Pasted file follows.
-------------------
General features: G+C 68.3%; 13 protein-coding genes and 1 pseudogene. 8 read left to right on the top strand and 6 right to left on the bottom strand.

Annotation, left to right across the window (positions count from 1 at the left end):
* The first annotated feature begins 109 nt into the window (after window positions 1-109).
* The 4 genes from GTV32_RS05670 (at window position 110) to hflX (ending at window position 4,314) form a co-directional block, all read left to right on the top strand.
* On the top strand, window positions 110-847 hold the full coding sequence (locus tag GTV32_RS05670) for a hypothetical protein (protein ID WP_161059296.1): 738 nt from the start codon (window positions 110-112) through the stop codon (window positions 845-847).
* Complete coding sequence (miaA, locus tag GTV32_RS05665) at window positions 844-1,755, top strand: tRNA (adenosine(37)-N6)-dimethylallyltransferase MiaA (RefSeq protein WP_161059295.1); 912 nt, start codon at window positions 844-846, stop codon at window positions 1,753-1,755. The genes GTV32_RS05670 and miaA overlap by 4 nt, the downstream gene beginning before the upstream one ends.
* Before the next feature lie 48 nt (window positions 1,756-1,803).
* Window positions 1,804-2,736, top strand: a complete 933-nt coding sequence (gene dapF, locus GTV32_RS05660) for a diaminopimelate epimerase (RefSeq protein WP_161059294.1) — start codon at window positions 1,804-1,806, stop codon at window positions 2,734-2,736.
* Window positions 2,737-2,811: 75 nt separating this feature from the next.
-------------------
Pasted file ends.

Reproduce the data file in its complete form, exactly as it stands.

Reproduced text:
General features: G+C 68.3%; 13 protein-coding genes and 1 pseudogene. 8 read left to right on the top strand and 6 right to left on the bottom strand.

Annotation, left to right across the window (positions count from 1 at the left end):
* The first annotated feature begins 109 nt into the window (after window positions 1-109).
* The 4 genes from GTV32_RS05670 (at window position 110) to hflX (ending at window position 4,314) form a co-directional block, all read left to right on the top strand.
* On the top strand, window positions 110-847 hold the full coding sequence (locus tag GTV32_RS05670) for a hypothetical protein (protein ID WP_161059296.1): 738 nt from the start codon (window positions 110-112) through the stop codon (window positions 845-847).
* Complete coding sequence (miaA, locus tag GTV32_RS05665) at window positions 844-1,755, top strand: tRNA (adenosine(37)-N6)-dimethylallyltransferase MiaA (RefSeq protein WP_161059295.1); 912 nt, start codon at window positions 844-846, stop codon at window positions 1,753-1,755. The genes GTV32_RS05670 and miaA overlap by 4 nt, the downstream gene beginning before the upstream one ends.
* Before the next feature lie 48 nt (window positions 1,756-1,803).
* Window positions 1,804-2,736, top strand: a complete 933-nt coding sequence (gene dapF, locus GTV32_RS05660) for a diaminopimelate epimerase (RefSeq protein WP_161059294.1) — start codon at window positions 1,804-1,806, stop codon at window positions 2,734-2,736.
* Window positions 2,737-2,811: 75 nt separating this feature from the next.